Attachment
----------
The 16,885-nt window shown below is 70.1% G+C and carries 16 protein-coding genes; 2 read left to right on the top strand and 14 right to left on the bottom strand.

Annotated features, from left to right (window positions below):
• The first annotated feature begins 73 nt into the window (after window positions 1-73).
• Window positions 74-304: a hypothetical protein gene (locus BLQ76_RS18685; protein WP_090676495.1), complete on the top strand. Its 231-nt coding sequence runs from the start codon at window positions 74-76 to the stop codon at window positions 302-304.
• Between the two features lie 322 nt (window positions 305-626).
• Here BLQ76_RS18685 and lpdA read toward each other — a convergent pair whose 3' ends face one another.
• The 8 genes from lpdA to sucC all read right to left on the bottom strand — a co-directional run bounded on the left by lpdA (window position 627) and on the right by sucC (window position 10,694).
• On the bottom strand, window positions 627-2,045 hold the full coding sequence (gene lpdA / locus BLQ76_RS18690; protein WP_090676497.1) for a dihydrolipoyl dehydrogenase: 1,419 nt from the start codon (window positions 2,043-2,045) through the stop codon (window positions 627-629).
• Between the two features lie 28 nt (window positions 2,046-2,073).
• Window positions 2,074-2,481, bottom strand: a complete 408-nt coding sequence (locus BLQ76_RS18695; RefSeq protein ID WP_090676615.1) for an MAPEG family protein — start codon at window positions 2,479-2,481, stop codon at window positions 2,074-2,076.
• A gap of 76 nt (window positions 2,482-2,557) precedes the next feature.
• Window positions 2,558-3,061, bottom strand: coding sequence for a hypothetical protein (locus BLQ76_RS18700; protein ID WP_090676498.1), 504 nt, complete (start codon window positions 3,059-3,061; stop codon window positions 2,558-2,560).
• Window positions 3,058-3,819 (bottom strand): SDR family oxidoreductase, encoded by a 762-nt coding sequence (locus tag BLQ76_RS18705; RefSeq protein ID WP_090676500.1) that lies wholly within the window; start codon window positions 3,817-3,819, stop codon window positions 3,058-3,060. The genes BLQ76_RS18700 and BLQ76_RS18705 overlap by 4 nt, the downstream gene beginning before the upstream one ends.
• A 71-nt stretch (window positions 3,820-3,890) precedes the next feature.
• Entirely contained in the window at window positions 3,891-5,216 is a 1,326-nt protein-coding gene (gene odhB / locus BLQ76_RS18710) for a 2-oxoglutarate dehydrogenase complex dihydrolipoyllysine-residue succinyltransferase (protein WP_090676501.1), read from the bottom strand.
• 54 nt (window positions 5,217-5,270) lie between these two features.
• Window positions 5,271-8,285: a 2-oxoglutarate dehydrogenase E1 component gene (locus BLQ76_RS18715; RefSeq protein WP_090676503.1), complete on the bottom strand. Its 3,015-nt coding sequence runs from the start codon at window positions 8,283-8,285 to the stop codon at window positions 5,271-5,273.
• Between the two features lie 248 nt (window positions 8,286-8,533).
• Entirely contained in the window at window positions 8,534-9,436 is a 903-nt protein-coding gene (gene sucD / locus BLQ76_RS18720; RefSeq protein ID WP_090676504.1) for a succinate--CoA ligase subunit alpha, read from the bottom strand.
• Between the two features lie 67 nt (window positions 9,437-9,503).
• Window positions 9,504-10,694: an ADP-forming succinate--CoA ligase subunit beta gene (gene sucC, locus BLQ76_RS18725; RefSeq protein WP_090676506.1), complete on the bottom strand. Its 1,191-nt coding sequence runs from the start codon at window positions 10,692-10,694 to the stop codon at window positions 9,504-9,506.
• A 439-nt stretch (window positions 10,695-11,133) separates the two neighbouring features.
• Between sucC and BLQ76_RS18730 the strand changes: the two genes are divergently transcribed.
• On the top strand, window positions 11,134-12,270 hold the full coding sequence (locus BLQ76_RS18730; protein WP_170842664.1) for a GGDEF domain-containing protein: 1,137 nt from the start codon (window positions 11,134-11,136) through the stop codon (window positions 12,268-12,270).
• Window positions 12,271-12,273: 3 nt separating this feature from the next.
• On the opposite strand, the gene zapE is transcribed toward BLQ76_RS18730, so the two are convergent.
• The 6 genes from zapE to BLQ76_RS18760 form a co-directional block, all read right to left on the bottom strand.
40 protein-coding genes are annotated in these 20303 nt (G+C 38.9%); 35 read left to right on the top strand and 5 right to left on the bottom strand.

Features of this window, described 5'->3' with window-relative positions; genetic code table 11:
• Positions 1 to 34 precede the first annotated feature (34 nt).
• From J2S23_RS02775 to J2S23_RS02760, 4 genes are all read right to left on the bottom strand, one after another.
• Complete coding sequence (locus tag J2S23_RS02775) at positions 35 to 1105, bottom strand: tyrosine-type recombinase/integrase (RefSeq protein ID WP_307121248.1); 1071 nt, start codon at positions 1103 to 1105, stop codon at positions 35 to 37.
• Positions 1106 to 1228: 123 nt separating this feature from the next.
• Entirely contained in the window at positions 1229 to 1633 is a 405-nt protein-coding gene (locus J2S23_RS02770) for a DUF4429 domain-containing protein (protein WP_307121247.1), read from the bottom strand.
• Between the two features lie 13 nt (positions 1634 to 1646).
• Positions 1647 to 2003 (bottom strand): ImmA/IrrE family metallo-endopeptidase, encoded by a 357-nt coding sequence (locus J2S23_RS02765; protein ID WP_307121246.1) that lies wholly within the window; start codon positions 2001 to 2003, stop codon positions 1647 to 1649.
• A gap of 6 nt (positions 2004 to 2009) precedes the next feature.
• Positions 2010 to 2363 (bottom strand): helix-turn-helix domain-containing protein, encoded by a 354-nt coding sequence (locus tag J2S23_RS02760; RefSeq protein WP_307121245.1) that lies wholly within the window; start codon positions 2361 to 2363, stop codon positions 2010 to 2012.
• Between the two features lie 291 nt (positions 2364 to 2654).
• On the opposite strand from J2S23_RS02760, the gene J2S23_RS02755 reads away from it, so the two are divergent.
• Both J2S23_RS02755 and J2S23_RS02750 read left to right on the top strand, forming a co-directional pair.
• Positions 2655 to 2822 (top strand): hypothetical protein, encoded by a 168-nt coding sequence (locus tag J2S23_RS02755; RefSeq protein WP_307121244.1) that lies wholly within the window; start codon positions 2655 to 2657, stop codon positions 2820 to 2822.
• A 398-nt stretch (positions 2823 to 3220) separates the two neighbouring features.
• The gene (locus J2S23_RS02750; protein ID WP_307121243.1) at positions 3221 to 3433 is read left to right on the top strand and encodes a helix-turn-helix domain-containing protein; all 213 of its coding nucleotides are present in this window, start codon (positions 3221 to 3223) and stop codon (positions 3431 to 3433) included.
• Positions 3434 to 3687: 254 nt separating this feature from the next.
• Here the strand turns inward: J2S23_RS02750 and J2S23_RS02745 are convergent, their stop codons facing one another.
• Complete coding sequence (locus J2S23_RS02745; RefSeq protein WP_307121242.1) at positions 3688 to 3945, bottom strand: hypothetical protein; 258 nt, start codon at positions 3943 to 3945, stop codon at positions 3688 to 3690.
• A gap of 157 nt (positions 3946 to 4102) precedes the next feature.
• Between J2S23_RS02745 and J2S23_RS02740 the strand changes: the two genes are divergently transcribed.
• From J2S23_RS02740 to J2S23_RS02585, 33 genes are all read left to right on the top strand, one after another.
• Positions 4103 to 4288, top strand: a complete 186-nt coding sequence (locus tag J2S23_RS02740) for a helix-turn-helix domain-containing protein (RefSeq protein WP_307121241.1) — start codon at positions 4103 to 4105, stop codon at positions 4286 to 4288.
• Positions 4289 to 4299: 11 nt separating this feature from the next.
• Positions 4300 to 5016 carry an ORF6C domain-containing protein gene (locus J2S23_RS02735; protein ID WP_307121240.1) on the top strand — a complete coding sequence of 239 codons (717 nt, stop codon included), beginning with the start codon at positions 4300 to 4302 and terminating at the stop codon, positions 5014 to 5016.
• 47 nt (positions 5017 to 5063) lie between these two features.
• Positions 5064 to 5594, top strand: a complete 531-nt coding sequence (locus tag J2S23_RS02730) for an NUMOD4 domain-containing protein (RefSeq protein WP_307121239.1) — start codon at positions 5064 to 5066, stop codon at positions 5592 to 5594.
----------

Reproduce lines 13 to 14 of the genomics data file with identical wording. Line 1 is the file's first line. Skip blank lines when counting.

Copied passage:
• Window positions 3,058-3,819 (bottom strand): SDR family oxidoreductase, encoded by a 762-nt coding sequence (locus tag BLQ76_RS18705; RefSeq protein ID WP_090676500.1) that lies wholly within the window; start codon window positions 3,817-3,819, stop codon window positions 3,058-3,060. The genes BLQ76_RS18700 and BLQ76_RS18705 overlap by 4 nt, the downstream gene beginning before the upstream one ends.
• A 71-nt stretch (window positions 3,820-3,890) precedes the next feature.